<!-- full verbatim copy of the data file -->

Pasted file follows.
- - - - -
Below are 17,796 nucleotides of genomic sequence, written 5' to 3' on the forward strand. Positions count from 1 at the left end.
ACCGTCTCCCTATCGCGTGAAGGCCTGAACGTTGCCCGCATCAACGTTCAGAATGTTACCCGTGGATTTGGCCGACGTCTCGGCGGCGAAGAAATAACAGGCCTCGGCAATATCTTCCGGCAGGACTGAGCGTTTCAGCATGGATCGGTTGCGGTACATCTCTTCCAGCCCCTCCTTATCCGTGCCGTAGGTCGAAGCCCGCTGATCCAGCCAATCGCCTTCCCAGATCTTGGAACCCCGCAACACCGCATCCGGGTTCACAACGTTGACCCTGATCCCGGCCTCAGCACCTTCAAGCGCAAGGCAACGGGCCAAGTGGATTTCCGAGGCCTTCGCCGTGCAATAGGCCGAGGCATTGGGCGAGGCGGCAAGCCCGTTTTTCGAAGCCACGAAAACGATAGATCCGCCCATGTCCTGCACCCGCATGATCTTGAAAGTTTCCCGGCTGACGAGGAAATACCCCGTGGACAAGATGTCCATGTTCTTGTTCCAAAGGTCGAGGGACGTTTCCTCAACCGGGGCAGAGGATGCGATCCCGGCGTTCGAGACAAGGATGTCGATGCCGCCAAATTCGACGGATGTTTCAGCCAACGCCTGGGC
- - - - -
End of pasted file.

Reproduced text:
Below are 17,796 nucleotides of genomic sequence, written 5' to 3' on the forward strand. Positions count from 1 at the left end.
ACCGTCTCCCTATCGCGTGAAGGCCTGAACGTTGCCCGCATCAACGTTCAGAATGTTACCCGTGGATTTGGCCGACGTCTCGGCGGCGAAGAAATAACAGGCCTCGGCAATATCTTCCGGCAGGACTGAGCGTTTCAGCATGGATCGGTTGCGGTACATCTCTTCCAGCCCCTCCTTATCCGTGCCGTAGGTCGAAGCCCGCTGATCCAGCCAATCGCCTTCCCAGATCTTGGAACCCCGCAACACCGCATCCGGGTTCACAACGTTGACCCTGATCCCGGCCTCAGCACCTTCAAGCGCAAGGCAACGGGCCAAGTGGATTTCCGAGGCCTTCGCCGTGCAATAGGCCGAGGCATTGGGCGAGGCGGCAAGCCCGTTTTTCGAAGCCACGAAAACGATAGATCCGCCCATGTCCTGCACCCGCATGATCTTGAAAGTTTCCCGGCTGACGAGGAAATACCCCGTGGACAAGATGTCCATGTTCTTGTTCCAAAGGTCGAGGGACGTTTCCTCAACCGGGGCAGAGGATGCGATCCCGGCGTTCGAGACAAGGATGTCGATGCCGCCAAATTCGACGGATGTTTCAGCCAACGCCTGGGC